“Moderately stringent conditions” may be identified as described by Sambrook et al., Molecular Cloning: A Laboratory Manual, New York: Cold Spring Harbor Press, 1989, and include the use of washing solution and hybridization conditions (e.g., temperature, ionic strength and % SDS) less stringent that those described above. An example of moderately stringent conditions is overnight incubation at 37° C. in a solution comprising: 20% formamide, 5×SSC (150 mM NaCl, 15 mM trisodium citrate), 50 mM sodium phosphate (pH 7.6), 5×Denhardt's solution, 10% dextran sulphate, and 20 mg/ml denatured sheared salmon sperm DNA, followed by washing the filters in 1×SSC at about 37-50° C. The skilled artisan will recognize how to adjust the temperature, ionic strength, etc. as necessary to accommodate factors such as probe length and the like.

As used herein, conditions of moderate or high stringency can be readily determined by those having ordinary skill in the art based on, for example, the length of the DNA. The basic conditions are set forth by Sambrook et al. Molecular Cloning: A Laboratory Manual, 2 ed. Vol. 1, pp. 1.101-104, Cold Spring Harbor Laboratory Press, (1989).

The oligonucleotide can be modified to comprise at least one phosphorothioate linkage. Phosphorothioate modification of the oligonucleotide, by substituting a sulfur molecule for a non-bridging oxygen molecule in each phosphodiester linkage, significantly increases exonuclease resistance relative to unmodified DNA and prolongs the drug half-life (Geary et al., Anti-Cancer Drug Design, 12:383-94, 1997). Phosphorothioate oligonucleotides are only minimally antigenic, non-cytotoxic and well tolerated, and their pharmacokinetic and pharmacodynamic properties are well characterized (see e.g., Butler et al., Lab.Invest, 77:379-88, 1997; Mirabelli et al., Anti-Cancer Drug Des., 6:647-61, 1991). In addition to phosphorothioate backbone modifications, a number of other possible backbone, sugar and other modifications are well known to those skilled in the art.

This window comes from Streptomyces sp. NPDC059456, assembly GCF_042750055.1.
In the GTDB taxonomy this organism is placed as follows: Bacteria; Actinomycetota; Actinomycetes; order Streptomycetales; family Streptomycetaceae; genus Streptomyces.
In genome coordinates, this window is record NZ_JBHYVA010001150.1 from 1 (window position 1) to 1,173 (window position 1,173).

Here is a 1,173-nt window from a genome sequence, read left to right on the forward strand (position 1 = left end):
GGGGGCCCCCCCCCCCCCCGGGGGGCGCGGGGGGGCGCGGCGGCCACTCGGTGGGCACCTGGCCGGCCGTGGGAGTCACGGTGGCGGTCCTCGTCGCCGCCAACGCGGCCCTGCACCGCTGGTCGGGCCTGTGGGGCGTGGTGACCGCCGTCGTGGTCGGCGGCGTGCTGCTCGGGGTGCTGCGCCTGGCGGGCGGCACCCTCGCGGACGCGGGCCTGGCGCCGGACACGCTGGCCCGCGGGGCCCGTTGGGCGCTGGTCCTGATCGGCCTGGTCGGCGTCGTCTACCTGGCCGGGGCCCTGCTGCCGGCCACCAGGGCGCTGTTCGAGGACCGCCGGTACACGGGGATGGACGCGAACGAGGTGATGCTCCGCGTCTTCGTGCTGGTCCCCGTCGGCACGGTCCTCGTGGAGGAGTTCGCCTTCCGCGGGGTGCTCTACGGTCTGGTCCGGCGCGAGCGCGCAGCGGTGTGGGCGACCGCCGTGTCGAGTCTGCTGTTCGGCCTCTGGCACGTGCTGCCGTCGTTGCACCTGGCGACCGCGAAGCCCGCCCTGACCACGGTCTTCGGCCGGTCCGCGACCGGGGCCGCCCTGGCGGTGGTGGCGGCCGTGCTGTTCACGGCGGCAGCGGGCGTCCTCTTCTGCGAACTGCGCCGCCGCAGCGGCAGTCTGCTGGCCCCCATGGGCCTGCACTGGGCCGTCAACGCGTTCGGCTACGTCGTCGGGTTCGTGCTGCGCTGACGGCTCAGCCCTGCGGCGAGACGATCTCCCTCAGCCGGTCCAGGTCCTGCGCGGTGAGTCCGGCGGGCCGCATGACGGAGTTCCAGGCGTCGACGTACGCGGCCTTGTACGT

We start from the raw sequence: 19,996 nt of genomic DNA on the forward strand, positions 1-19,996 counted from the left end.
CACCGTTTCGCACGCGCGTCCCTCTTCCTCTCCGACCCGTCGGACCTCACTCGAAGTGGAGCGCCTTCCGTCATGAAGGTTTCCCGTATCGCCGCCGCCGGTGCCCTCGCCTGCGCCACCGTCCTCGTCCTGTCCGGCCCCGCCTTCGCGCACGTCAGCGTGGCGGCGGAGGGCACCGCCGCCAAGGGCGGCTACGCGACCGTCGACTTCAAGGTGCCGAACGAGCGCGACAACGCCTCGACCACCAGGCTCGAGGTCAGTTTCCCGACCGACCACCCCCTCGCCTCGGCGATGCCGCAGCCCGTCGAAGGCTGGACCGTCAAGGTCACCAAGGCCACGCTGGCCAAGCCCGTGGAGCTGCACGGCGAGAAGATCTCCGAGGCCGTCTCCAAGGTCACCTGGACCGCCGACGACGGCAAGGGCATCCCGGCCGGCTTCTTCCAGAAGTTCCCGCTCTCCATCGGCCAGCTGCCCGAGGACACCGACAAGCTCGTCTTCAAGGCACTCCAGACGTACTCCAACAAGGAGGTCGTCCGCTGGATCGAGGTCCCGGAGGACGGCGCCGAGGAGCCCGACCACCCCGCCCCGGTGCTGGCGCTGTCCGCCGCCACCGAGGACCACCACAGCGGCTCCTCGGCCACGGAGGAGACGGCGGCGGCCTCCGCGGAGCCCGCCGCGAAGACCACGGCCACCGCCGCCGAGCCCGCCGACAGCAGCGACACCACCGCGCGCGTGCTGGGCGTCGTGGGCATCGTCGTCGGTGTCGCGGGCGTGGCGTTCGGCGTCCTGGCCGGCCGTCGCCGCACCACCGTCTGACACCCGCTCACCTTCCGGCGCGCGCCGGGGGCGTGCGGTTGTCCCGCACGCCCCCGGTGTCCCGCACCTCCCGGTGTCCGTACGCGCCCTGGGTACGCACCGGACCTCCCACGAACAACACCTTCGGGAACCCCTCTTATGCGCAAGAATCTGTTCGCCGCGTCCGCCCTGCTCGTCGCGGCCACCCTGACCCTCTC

The actual amount administered, and rate and time-course of administration, will depend on the nature and severity of what is being treated. Prescription of treatment, e.g., decisions on dosage etc, is ultimately within the responsibility and at the discretion of general practitioners and other medical doctors, and typically takes account of the disorder to be treated, the condition of the individual patient, the site of delivery, the method of administration and other factors known to practitioners.

For example, in one embodiment, a suitable dose may be 2 mg/ml per day for example, per enema.

In another embodiment, a minimum dose would be 0.25 mg/mL per day for example, per enema.

The composition may be administered once, twice, three or four times a day or periodically.

The composition can be administered for 2, 3, 4, 5, 6, 7, 8 or more weeks.

For example, in one embodiment, a suitable dose per treatment may be 0.05 mg to 400 mg. A treatment can be administered from once to eight times per day.

A suitable dose concentration may be 0.5 mg/mL to 10 mg/mL. A suitable dose administered to asthma patients may be between 0.5 to 5 ml, in particular around 1 mL. A suitable dose administered to dry eye or inflammation of the eye patients may be between 1-100 ul, in particular around 50 ul. A suitable enema administered dose may be between 10 to 100 mL, in particular around 60 mL.

The composition may be administered once, twice, three, four, five, six, seven or eight times a day or periodically.

The composition can be administered for 1, 2, 3, 4, 5, 6, 7, 8 or more weeks.

The composition can be administered for 1, 2, 3, 4, 5 or 6 days.

The composition may be in respect of existing aggravation, inflammation, pain and/or discharge of the effected site or may be prophylactic (preventative treatment). Treatment may include curative, alleviation or prophylactic effects.